Wine review — Tapanappa, Lowe and Gipsie Jack

Tapanappa Tiers Vineyard Piccadilly Valley Chardonnay 2010 $80
Tapanappa Foggy Hill Vineyard Fleurieu Peninsula Pinot Noir 2010 $50

In 2001 Lion Nathan acquired Petaluma (founded in 1976 by Brian Croser). But Croser retained control of the Tiers vineyard, a key source of Petaluma chardonnay. The wine lives on under the Tapanappa label, a joint venture of the Croser family and French families behind Chateau Lynch-Bages and Bollinger Champagne. The finely structured wine delivers juicy, full, ripe-peach varietal flavours, combined with the nutty, spicy characters of fermentation and maturation in oak barrels. I rate Tapanappa’s ripe, fine-boned 2010 pinot noir as the best yet from this new vineyard, planted by Croser in 2003 – inspired by the very cool maritime climate.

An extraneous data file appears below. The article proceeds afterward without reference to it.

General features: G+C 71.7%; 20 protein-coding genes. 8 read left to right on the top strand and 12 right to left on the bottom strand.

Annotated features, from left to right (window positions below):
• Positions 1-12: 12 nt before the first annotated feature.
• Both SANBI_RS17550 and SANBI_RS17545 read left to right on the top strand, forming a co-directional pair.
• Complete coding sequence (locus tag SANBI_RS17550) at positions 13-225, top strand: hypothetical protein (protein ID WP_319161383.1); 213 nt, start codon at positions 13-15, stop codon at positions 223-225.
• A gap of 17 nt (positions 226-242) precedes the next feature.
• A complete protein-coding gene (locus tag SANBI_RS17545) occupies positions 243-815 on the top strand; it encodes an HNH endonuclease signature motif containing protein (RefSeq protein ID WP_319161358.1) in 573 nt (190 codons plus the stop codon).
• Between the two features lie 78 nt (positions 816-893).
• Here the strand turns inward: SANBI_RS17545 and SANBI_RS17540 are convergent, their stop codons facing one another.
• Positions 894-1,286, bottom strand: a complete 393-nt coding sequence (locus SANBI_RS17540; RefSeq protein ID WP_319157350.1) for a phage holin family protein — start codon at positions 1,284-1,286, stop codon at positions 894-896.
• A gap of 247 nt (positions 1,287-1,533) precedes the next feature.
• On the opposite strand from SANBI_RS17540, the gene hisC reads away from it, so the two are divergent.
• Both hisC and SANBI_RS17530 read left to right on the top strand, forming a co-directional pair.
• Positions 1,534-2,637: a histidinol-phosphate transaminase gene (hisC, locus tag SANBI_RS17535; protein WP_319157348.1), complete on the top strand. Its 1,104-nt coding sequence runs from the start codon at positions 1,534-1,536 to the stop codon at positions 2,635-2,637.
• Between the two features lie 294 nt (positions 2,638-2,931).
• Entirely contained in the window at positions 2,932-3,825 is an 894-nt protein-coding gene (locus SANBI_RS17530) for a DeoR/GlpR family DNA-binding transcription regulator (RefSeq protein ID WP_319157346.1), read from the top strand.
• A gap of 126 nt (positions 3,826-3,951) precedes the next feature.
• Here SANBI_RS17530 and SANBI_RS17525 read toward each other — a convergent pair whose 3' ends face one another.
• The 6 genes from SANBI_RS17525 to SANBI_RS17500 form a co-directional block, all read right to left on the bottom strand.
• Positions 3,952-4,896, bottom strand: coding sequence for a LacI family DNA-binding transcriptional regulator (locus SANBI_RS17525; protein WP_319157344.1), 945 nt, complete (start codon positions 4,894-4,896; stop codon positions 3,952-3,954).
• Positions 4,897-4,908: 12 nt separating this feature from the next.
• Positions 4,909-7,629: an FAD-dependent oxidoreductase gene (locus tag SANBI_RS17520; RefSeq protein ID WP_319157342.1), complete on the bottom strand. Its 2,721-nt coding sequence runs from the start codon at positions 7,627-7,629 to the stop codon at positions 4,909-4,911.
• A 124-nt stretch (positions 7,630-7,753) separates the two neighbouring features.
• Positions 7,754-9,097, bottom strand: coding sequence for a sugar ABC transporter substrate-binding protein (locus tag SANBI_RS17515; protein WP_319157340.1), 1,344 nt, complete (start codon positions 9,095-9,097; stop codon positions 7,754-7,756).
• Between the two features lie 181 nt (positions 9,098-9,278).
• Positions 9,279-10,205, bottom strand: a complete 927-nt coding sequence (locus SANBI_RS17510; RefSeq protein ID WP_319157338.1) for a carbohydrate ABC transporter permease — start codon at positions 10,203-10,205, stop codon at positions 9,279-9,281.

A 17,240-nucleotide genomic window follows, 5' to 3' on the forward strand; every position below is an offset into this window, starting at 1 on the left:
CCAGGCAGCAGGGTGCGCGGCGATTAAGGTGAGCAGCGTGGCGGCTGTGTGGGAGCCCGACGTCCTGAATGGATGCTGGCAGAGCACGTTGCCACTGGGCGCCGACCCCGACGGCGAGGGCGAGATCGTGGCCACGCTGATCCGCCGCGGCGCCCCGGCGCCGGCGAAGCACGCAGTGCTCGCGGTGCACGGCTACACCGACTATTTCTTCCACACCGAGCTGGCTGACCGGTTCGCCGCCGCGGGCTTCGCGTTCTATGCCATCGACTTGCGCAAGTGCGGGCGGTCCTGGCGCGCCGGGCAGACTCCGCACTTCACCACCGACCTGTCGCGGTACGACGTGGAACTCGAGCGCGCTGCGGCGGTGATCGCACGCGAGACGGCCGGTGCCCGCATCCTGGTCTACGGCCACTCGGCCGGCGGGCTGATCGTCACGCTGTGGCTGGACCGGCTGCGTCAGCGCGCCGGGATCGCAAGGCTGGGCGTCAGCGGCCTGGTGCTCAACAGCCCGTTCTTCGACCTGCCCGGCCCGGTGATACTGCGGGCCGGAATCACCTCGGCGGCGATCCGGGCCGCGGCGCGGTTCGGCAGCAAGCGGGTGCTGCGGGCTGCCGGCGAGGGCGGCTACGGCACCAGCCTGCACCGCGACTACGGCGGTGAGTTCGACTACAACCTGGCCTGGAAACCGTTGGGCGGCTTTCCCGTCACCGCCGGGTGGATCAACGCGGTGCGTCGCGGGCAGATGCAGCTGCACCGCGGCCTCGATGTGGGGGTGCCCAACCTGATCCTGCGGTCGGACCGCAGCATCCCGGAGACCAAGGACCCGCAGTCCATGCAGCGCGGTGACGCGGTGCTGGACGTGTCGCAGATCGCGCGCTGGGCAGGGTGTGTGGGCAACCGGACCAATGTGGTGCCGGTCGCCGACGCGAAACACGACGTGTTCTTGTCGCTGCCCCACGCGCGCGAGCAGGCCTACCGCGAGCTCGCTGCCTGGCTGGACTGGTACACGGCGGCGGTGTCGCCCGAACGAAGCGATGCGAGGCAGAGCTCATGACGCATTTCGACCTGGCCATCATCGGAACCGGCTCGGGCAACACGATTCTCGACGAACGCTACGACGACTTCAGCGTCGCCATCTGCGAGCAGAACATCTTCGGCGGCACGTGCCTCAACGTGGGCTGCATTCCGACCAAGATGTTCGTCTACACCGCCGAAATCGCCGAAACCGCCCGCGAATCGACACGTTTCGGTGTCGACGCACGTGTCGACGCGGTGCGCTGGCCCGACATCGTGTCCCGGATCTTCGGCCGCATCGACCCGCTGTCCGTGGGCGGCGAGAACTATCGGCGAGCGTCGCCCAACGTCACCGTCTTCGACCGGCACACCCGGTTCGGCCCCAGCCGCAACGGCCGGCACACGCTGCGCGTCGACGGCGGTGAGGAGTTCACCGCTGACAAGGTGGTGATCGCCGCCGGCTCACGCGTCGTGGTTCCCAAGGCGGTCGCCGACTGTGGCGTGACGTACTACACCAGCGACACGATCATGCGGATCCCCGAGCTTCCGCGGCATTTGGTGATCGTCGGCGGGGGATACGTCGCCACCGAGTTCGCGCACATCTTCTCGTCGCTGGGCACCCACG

Lowe Mudgee Tinja Preservative-free White 2012 $20
Tinja 2012 preservative-free white joins its sulphur-free merlot cellar mate, first released five years ago by Mudgee vigneron David Lowe. The new wine is a blend of verdelho and chardonnay, grown on an organic-in-conversion vineyard, 650 metres above sea level, at Rylstone, within the Mudgee wine region. It’s a fresh, fruity dry white, with quite a firm, savoury dry finish – quite an achievement considering how difficult it is to make sound wine without the protection of sulphur dioxide. The wine’s also low in alcohol, weighing in at just 10 per cent.

Gipsie Jack Langhorne Creek “The Terrier” Shiraz Cabernet 2007 $15–$17
Winemaker John Glaetzer’s ties with Langhorne Creek (near Lake Alexandrina) stretch back to the 1960s and his days with Wolf Blass and the creation of the famous grey and black label reds. The area has been called “Australia’s middle palate” – a salute to the generous, rounded flavours of its reds wine so loved by big-company blenders. But in this collaboration between Glaetzer and Ben Potts, Langhorne’s unblended richness stands on its own – a big, warm, friendly wine with a couple of years’ bottle age. Ripe, earthy shiraz leads the flavour, but cabernet’s backbone and distinctive eucalypt notes make an appearance, too.

Copyright © Chris Shanahan 2012
First published 17 June 2012 in The Canberra Times